Minister announces new car crime measures

The Government today unveiled a package of proposals to crack down on car crime in Northern Ireland.

Included in the new measures will be the introduction of a new law which would allow the courts to sentence so-called 'joyriders' for up to 14 years.

Criminal Justice Minister, John Spellar aims to have the new offences of aggravated vehicle taking and causing death by aggravated vehicle taking on the statute book before Parliament rises for the summer recess.

Commenting on the new measures, Mr Spellar said; "I will be introducing two new offences, aggravated vehicle taking and causing death by aggravated vehicle taking, to specifically target and punish so called 'joy-riders' in Northern Ireland.

"With these new offences, we are sending a clear message that this crime is unacceptable both to the Government and to the community.

"These offences will carry appropriately tough new penalties and in cases where an offender has caused death, this could mean a sentence as high as fourteen years. I will also be increasing the maximum penalty for dangerous driving from two to five years."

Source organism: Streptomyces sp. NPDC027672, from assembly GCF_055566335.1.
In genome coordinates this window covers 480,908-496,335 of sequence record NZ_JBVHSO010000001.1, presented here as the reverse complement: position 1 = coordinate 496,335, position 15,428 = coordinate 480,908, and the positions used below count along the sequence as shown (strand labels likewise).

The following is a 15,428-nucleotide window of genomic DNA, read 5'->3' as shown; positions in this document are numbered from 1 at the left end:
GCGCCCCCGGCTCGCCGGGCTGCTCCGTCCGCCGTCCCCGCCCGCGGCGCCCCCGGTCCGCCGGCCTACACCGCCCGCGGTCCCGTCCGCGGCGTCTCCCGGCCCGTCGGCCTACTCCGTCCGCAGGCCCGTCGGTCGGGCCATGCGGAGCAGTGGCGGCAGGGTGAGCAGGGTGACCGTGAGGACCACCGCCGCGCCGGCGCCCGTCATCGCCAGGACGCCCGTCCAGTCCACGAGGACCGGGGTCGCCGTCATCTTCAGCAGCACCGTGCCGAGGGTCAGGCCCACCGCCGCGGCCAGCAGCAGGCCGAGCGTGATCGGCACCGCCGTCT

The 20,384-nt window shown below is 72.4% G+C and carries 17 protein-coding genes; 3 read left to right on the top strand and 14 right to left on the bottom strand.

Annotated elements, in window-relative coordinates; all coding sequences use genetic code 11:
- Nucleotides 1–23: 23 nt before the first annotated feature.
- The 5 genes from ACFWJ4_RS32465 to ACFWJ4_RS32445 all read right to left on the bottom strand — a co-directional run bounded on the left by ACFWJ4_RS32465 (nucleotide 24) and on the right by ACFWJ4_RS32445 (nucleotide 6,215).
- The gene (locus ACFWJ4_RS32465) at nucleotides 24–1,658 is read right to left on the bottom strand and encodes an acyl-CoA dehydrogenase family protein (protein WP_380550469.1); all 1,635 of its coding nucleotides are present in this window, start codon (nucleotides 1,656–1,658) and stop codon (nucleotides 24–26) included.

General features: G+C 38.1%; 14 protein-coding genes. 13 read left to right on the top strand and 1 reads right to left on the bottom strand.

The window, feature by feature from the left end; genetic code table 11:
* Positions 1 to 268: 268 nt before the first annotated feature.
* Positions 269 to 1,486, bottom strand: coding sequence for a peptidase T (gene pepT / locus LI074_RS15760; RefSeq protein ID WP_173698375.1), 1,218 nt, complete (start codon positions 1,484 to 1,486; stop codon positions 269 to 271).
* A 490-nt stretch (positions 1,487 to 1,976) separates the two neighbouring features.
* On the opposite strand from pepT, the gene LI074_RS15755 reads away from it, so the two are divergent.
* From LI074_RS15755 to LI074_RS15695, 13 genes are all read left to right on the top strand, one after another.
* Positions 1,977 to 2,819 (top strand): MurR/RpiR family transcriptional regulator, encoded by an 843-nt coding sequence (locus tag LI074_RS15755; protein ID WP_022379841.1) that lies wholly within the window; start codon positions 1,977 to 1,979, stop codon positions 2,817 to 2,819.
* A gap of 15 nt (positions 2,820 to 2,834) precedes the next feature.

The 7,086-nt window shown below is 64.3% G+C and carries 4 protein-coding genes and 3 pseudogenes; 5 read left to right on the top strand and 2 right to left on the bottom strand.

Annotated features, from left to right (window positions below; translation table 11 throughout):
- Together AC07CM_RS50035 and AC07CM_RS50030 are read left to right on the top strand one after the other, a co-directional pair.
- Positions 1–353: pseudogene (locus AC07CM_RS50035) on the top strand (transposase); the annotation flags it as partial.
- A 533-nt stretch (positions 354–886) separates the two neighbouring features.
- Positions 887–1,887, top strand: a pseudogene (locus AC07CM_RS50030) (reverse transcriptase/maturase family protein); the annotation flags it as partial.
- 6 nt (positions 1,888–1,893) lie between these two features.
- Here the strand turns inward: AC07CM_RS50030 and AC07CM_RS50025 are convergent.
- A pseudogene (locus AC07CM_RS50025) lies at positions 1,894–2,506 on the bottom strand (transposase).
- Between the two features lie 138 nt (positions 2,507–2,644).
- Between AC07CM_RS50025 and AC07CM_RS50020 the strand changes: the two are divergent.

Turning to other developments in road traffic law in Northern Ireland, the Minister said said, "January 2004 will see penalties for causing death by dangerous driving and causing death by careless driving through drink and drugs increased.

"The maximum penalty for both of these offences will be increased from ten to fourteen years through the Criminal Justice Act 2003.

"Combined with the increased penalties for these other very serious offences, I believe these new measures will have a significant and positive impact and will be welcomed throughout the Community."

Tougher sentences will also be introduced next month for causing death by dangerous driving or careless driving, as part of the Government's overall commitment to driving down car crime.


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